On Dumpster Diving
Lars Eighner was born in Corpus Christi, Texas, in 1946, and he later studied at the University of Texas. He worked as an attendant and ward worker in a mental institution from 1980 to 1987 before finding himself homeless for three years. Travels with Lizbeth (1993), the book that includes “On Dumpster Diving,” recounts these years. It began as letters to friends explaining his circumstances and evolved into a series of essays on equipment that he had found in the garbage. Eighner later sent the essays to the Threepenny Review for publication. “On Dumpster Diving” shows Eighner’s uniquely powerful insights and unconventional, yet elegant, prose style, which is similar in some ways to the nineteenth-century fiction he enjoys. Long before I began Dumpster diving I was impressed with Dumpsters, enough so that I wrote the Merriam-Webster research service to discover what I could about the word “Dumpster.” I learned from them that “Dumpster” is a proprietary word belonging to the Dempsey Dumpster company. Since then I have dutifully capitalized the word although it was lowercased in almost all of the citations Merriam-Webster photocopied for me. Dempsey’s word is too apt. I have never heard these things called anything but Dumpsters. I do not know anyone who knows the generic name for these objects. From time to time, however, I hear a wino or hobo give some corrupted credit to the original and call them Dipsy Dumpsters. I began Dumpster diving about a year before I became homeless. I prefer the term “scavenging” and use the word “scrounging” when I mean to be obscure. I have heard people, evidently meaning to be polite, using the word “foraging,” but I prefer to reserve that word for gathering nuts and berries and such which I do also according to the season and the opportunity. “Dumpster diving” seems to me to be a little too cute and, in my case, inaccurate, because I lack the athletic ability to lower myself into the Dumpsters as the true divers do, much to their increased profit. I like the frankness of the word “scavenging,” which I can hardly think of without picturing a big black snail on an aquarium wall. I live from the refuse of others. I am a scavenger. I think it a sound and honorable niche, although if I could I would naturally prefer to live the comfortable consumer life, perhaps—and only perhaps—as a slightly less wasteful consumer owing to what I have learned as a scavenger. While my dog Lizbeth and I were still living in the house on Avenue B in Austin, as my savings ran out, I put almost all of my sporadic income into rent. The necessities of daily life I began to extract from Dumpsters. Yes, we ate from Dumpsters. Except for jeans, all my clothes came from Dumpsters. Boom boxes, candles, bedding, toilet paper, medicine, books, a typewriter, a virgin male love doll, change sometimes amounting to many dollars: I have acquired many things from the Dumpsters. I have learned much as a scavenger. I mean to put some of what I have learned down here, beginning with the practical art of dumpster diving and proceeding to the abstract. What is safe to eat?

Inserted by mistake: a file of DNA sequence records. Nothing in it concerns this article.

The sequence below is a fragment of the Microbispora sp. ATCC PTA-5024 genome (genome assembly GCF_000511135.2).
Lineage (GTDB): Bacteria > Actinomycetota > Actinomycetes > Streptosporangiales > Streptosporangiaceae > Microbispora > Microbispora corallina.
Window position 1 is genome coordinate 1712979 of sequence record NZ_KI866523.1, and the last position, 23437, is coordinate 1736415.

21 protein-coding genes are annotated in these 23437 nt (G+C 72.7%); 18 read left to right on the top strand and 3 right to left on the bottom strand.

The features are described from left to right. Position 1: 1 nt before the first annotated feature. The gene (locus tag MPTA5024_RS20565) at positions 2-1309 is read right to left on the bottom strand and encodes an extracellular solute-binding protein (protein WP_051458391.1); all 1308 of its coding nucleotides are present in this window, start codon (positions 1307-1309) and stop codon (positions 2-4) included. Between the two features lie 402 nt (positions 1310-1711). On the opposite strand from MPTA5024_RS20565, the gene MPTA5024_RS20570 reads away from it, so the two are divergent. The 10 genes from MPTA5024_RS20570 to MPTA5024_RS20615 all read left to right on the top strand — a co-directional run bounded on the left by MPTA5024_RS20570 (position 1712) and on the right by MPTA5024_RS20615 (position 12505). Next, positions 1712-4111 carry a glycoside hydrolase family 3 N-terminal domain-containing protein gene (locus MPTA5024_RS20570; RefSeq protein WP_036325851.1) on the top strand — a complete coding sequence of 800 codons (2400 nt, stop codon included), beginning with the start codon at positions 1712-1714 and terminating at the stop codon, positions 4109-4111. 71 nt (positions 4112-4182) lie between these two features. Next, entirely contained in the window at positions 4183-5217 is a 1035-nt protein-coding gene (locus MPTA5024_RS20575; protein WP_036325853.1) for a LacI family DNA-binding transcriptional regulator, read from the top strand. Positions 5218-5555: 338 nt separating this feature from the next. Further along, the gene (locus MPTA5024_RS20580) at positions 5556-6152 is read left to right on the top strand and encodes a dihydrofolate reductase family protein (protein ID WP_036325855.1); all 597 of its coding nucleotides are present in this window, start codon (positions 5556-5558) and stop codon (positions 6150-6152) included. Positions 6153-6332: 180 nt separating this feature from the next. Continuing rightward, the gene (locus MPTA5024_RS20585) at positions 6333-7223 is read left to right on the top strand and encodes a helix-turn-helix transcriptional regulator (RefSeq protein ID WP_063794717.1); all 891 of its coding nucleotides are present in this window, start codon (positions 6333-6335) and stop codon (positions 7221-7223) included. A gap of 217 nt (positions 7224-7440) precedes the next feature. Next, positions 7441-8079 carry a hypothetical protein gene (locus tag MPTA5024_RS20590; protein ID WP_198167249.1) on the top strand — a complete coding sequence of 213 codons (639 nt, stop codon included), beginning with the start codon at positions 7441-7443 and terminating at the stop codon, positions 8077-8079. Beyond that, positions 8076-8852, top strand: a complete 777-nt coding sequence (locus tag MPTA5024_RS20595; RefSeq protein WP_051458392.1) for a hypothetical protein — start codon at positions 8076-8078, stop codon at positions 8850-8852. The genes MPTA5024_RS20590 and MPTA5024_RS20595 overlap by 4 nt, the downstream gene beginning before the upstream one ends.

After all, the finding of objects is becoming something of an urban art. Even respectable employed people will sometimes find something tempting sticking out of a Dumpster or standing beside one. Quite a number of people, not all of them of the bohemian type, are willing to brag that they found this or that piece in the trash. But eating from Dumpsters is the thing that separates the dilettanti from the professionals. Eating safely from the Dumpsters involves three principles: using the senses and common sense to evaluate the condition of the found materials, knowing the Dumpsters of a given area and checking them regularly, and seeking always to answer the question, “Why was this discarded?” Perhaps everyone who has a kitchen and a regular supply of groceries has, at one time or another, made a sandwich and eaten half of it before...
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